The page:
• Fat accumulates in the liver
  • Metal formation in the body
  • Cystic fibrosis
  • Copper piled up in the liver
  • The gallbladder pipes are poorly
  • Deficiency of alpha-1 antitrypsin
  • Disorders inherited as diabetes mellitus
  • Genetic digestive disorders
  • Liver disease caused by your immune system
  • Destruction of the bile ducts
  • Stiffness and stiffness of the bile ducts
  • Medications, including methotrexate or isoniazid

Risk factors

  • Heavy drinking. Excessive drinking is a risk factor for cirrhosis.
  • Obesity increases your risk of conditions that can lead to cirrhosis of the liver failure. Such as non-alcoholic fatty foods and nonalcoholic steatohepatitis.
  • Having viral hepatitis. Everyone with chronic hepatitis will develop cirrhosis, but it is one of the world’s leading causes of liver.

Cirrhosis treatment

Alcohol dependence treatment: It is important for a patient to stop drinking if cirrhosis is caused by drinking alcohol for a long time. In many cases, the doctor will recommend a cirrhosis treatment for alcohol dependence.

Medications: The patient may be prescribed anti hepatitis B or C cell damage.

Controlling pressure in the portal artery: The blood can “return” to the portal cavity that supplies the liver with blood, creating high blood pressure in the portal cavity. The purpose is to prevent excessive bleeding.

If the patient vomits blood or passes bloody stools, they may have esophageal varices.

Binding band: Small band is placed below the base of the varices to control bleeding.

Injection sclerotherapy: After endoscopy, something is inserted into the varices creating blood clots and red tissue. This helps to stop the bleeding.

Sengstaken – Blakemore tube with balloon: The balloon is placed at the end of the tube. If the endoscopy does not stop the bleeding, the tube goes down the patient’s throat and into the abdomen. The balloon is full of air. This puts pressure on the varices and stops bleeding.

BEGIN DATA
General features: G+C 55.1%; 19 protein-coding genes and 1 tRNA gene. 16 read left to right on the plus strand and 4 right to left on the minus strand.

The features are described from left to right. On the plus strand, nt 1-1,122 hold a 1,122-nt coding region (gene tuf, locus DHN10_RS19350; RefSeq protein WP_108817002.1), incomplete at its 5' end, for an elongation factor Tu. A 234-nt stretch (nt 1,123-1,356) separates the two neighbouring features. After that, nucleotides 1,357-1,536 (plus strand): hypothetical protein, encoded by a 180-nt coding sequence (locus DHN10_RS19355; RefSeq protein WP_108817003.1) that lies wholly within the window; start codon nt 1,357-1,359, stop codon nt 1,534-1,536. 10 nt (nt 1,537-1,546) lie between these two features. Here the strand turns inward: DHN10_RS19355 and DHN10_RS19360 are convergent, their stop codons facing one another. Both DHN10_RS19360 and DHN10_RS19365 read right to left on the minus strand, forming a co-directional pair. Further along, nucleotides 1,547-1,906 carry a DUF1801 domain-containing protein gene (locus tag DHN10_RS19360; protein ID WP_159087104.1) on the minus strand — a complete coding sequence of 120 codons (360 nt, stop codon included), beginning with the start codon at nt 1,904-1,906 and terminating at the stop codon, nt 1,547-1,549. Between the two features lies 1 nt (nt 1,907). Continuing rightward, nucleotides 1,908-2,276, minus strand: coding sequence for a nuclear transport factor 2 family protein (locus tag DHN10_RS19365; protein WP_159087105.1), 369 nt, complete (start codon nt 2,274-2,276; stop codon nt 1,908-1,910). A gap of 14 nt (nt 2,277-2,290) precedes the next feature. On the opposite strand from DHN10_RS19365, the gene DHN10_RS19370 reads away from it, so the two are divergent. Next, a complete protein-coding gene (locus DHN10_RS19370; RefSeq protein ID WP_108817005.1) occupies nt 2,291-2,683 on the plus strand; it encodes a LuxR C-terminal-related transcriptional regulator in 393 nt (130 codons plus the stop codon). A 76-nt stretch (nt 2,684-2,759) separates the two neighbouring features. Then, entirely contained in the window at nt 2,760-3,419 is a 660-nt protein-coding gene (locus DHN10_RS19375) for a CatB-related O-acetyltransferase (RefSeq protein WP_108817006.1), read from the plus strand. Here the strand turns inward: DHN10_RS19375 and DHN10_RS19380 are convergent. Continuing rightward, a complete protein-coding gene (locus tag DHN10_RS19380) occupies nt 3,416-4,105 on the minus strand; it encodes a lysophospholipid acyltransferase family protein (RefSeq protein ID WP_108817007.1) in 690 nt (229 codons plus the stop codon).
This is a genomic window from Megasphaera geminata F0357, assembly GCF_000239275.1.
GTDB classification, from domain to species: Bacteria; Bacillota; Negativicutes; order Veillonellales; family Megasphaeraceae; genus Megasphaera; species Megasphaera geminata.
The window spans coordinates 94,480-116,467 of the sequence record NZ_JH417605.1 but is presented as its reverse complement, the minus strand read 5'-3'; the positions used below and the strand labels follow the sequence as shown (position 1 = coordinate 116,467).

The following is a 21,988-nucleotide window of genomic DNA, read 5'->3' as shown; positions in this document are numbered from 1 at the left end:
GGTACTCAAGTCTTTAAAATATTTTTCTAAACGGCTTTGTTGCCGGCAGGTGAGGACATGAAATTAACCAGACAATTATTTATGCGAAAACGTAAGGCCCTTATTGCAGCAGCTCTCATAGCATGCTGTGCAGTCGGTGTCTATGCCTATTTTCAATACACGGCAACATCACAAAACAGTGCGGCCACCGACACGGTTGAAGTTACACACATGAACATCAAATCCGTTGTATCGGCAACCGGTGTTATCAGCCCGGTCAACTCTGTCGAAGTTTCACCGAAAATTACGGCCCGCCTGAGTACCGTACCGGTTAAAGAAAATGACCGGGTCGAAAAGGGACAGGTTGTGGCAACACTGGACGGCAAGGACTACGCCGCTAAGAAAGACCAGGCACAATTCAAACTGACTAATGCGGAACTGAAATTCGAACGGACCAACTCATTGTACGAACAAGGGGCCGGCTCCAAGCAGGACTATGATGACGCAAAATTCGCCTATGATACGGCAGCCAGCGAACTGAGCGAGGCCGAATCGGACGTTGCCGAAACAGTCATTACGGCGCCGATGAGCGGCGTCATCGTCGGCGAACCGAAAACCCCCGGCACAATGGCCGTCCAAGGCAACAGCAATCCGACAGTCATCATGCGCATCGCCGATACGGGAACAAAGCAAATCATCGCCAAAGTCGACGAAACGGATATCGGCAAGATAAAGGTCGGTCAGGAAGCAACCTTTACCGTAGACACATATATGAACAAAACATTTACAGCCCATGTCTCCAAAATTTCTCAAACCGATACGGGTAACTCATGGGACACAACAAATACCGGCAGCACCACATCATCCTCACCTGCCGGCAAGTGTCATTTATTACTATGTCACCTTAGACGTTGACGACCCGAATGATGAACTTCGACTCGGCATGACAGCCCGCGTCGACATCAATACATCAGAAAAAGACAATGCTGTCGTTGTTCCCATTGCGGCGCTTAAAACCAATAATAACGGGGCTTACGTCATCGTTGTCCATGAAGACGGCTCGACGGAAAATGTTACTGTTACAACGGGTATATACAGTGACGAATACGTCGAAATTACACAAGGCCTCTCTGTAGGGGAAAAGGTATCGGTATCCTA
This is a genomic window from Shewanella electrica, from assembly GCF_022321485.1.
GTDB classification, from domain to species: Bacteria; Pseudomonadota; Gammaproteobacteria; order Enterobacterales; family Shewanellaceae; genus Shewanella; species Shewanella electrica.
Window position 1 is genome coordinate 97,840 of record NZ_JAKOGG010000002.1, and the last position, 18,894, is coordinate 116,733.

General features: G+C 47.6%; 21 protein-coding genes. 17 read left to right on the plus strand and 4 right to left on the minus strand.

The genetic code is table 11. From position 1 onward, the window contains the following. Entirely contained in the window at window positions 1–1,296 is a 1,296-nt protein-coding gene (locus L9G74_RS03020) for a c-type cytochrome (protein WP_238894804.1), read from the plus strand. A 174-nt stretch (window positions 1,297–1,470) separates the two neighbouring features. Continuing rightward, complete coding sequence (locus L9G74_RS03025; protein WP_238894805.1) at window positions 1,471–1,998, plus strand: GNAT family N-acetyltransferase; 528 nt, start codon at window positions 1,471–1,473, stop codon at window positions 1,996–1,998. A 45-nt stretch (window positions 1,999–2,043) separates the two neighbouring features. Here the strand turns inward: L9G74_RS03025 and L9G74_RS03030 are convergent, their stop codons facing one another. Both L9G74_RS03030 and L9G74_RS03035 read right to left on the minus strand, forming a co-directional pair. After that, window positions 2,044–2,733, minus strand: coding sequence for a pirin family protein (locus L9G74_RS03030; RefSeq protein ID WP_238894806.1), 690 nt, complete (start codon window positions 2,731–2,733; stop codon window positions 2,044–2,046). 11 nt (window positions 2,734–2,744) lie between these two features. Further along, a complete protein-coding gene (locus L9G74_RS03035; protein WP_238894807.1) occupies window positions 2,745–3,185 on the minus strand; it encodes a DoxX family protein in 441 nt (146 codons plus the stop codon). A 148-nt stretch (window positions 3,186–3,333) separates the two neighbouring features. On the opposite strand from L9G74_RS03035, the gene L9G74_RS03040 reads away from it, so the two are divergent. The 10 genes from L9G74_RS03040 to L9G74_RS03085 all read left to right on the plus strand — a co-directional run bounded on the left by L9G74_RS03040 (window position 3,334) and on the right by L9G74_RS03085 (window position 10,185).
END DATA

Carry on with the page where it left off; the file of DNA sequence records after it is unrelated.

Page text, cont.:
Transjugular intrahepatic portosystemic stent shunt (TIPSS): When the above mentioned therapies do not stop the bleeding a metal tube is passed through the cirrhosis of the liver. This reduces the pressure that causes varices.

Liver cancer screening: Patients with cirrhosis have a much higher risk of developing liver cancer. The doctor probability recommend punctual blood trial and imaging scans.

Hepatic encephalopathy, or high levels of toxicity Drugs can help treat high blood toxin levels.

In these cases, one may need a new cirrhosis of the liver transplanted.

The survival rate of a person with liver failure depends on the size of the scar.

A follow-up 15-year study of 100 people in Norway with severe cirrhosis of alcohol showed that 71 percent of those in the study died within five years of being diagnosed. The mortality scale 15 years after diagnosis was 90 %.

Continuing to drink alcohol and aging have been linked to a higher mortality rate in people with cirrhosis.

Cirrhosis of the liver is responsible for 12 deaths in every 100,000 members of the United States population.